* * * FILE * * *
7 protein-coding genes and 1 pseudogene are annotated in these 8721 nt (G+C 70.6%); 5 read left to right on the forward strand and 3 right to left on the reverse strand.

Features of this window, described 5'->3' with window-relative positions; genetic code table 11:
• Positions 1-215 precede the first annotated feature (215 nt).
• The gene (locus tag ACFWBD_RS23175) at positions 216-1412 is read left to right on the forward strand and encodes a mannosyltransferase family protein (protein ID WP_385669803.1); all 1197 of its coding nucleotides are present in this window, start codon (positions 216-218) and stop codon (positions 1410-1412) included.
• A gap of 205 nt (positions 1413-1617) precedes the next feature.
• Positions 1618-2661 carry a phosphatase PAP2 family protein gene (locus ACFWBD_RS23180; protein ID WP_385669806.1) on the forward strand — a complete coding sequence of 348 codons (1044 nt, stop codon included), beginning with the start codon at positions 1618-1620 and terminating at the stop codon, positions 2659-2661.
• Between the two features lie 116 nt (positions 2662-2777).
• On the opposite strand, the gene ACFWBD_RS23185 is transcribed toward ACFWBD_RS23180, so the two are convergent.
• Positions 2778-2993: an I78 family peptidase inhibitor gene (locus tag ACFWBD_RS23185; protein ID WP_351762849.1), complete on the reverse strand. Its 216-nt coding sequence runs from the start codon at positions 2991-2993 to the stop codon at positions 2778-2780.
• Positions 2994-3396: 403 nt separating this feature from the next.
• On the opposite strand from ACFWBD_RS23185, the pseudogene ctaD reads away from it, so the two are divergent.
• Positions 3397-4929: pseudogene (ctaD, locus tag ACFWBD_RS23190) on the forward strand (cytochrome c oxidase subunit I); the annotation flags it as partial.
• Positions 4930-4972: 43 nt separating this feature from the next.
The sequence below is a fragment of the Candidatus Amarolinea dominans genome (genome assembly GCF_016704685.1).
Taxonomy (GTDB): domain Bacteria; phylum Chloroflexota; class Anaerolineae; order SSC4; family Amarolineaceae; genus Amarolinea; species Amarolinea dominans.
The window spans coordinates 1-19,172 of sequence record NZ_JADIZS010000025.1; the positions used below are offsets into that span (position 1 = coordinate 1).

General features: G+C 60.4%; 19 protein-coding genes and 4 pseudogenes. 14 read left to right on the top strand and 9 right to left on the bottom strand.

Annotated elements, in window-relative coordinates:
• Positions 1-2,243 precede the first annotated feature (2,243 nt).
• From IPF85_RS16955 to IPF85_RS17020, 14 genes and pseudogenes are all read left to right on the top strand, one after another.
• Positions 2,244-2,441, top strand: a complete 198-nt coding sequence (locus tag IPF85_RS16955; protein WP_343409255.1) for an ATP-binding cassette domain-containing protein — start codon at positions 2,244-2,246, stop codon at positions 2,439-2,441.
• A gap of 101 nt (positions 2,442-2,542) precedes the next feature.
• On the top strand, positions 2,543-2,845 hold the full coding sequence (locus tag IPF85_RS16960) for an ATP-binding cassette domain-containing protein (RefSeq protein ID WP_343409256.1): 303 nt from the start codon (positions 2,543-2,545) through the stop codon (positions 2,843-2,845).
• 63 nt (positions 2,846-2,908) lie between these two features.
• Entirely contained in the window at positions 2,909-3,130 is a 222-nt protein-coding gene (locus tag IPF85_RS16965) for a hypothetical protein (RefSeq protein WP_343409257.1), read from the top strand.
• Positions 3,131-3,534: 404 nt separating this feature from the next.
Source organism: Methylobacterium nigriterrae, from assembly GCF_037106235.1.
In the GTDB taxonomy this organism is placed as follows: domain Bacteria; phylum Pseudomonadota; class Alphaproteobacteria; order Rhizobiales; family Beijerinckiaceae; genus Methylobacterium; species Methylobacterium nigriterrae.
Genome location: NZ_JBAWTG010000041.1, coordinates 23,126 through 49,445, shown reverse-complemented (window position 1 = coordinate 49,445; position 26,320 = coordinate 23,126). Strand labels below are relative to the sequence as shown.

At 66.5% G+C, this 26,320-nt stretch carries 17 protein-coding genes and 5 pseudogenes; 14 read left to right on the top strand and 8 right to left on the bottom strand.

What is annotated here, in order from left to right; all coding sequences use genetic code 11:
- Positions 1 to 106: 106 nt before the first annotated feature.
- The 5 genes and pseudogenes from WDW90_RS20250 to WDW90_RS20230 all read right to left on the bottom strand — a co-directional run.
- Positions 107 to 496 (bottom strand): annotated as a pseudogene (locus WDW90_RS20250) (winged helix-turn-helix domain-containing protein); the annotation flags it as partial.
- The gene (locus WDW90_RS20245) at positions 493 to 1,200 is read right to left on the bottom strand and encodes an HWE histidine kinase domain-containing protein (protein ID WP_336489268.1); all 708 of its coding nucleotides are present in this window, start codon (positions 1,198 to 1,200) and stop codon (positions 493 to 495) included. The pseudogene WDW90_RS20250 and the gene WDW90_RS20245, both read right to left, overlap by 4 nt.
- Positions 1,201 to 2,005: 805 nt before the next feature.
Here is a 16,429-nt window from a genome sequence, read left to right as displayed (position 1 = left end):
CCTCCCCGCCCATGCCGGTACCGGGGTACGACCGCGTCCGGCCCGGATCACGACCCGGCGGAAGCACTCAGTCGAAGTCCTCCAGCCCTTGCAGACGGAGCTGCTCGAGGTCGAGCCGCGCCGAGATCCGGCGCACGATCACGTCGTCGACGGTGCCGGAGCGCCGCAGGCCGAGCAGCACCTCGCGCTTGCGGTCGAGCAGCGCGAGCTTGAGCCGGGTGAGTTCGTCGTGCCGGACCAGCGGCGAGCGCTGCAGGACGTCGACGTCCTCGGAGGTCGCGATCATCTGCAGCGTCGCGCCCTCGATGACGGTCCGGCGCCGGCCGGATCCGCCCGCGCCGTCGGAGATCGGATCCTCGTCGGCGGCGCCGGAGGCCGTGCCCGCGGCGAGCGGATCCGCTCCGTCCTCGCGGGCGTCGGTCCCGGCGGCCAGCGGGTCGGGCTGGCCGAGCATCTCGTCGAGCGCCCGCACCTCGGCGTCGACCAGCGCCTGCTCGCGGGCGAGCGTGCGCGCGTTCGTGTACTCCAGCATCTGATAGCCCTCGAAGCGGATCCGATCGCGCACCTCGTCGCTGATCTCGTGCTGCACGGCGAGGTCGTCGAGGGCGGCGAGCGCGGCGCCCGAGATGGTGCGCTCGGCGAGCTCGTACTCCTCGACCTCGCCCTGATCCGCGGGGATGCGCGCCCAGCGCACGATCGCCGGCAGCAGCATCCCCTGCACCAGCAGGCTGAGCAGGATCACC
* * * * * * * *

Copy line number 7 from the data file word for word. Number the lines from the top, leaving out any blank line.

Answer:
• Between the two features lie 116 nt (positions 2662-2777).